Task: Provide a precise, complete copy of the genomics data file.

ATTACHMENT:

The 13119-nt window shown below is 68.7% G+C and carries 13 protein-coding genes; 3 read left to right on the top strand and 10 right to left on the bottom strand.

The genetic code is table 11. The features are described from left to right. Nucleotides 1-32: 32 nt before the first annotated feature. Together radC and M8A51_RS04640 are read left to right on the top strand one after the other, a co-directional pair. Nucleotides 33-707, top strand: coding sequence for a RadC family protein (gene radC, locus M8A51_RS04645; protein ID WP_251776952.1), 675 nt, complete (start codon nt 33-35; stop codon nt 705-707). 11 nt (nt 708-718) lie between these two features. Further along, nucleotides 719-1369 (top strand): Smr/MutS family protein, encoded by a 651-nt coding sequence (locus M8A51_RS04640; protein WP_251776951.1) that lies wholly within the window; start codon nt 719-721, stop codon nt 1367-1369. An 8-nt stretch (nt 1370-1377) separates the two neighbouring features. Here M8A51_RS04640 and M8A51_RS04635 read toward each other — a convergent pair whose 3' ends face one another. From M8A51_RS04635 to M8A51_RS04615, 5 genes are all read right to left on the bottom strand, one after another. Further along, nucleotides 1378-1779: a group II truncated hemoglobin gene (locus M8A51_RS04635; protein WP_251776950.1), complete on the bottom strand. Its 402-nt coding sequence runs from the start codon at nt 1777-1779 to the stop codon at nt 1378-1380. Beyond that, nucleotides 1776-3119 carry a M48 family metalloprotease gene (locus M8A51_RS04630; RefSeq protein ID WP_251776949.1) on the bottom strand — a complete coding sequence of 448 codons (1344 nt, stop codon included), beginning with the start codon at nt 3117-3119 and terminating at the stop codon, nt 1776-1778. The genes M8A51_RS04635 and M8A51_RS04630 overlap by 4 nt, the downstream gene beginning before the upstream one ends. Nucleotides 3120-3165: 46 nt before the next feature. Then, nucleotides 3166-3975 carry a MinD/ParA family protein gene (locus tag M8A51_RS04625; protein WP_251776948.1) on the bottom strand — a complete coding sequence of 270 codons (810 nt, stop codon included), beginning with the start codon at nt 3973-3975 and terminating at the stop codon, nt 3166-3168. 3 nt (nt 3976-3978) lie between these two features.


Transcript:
The 13119-nt window shown below is 68.7% G+C and carries 13 protein-coding genes; 3 read left to right on the top strand and 10 right to left on the bottom strand.

The genetic code is table 11. The features are described from left to right. Nucleotides 1-32: 32 nt before the first annotated feature. Together radC and M8A51_RS04640 are read left to right on the top strand one after the other, a co-directional pair. Nucleotides 33-707, top strand: coding sequence for a RadC family protein (gene radC, locus M8A51_RS04645; protein ID WP_251776952.1), 675 nt, complete (start codon nt 33-35; stop codon nt 705-707). 11 nt (nt 708-718) lie between these two features. Further along, nucleotides 719-1369 (top strand): Smr/MutS family protein, encoded by a 651-nt coding sequence (locus M8A51_RS04640; protein WP_251776951.1) that lies wholly within the window; start codon nt 719-721, stop codon nt 1367-1369. An 8-nt stretch (nt 1370-1377) separates the two neighbouring features. Here M8A51_RS04640 and M8A51_RS04635 read toward each other — a convergent pair whose 3' ends face one another. From M8A51_RS04635 to M8A51_RS04615, 5 genes are all read right to left on the bottom strand, one after another. Further along, nucleotides 1378-1779: a group II truncated hemoglobin gene (locus M8A51_RS04635; protein WP_251776950.1), complete on the bottom strand. Its 402-nt coding sequence runs from the start codon at nt 1777-1779 to the stop codon at nt 1378-1380. Beyond that, nucleotides 1776-3119 carry a M48 family metalloprotease gene (locus M8A51_RS04630; RefSeq protein ID WP_251776949.1) on the bottom strand — a complete coding sequence of 448 codons (1344 nt, stop codon included), beginning with the start codon at nt 3117-3119 and terminating at the stop codon, nt 1776-1778. The genes M8A51_RS04635 and M8A51_RS04630 overlap by 4 nt, the downstream gene beginning before the upstream one ends. Nucleotides 3120-3165: 46 nt before the next feature. Then, nucleotides 3166-3975 carry a MinD/ParA family protein gene (locus tag M8A51_RS04625; protein WP_251776948.1) on the bottom strand — a complete coding sequence of 270 codons (810 nt, stop codon included), beginning with the start codon at nt 3973-3975 and terminating at the stop codon, nt 3166-3168. 3 nt (nt 3976-3978) lie between these two features.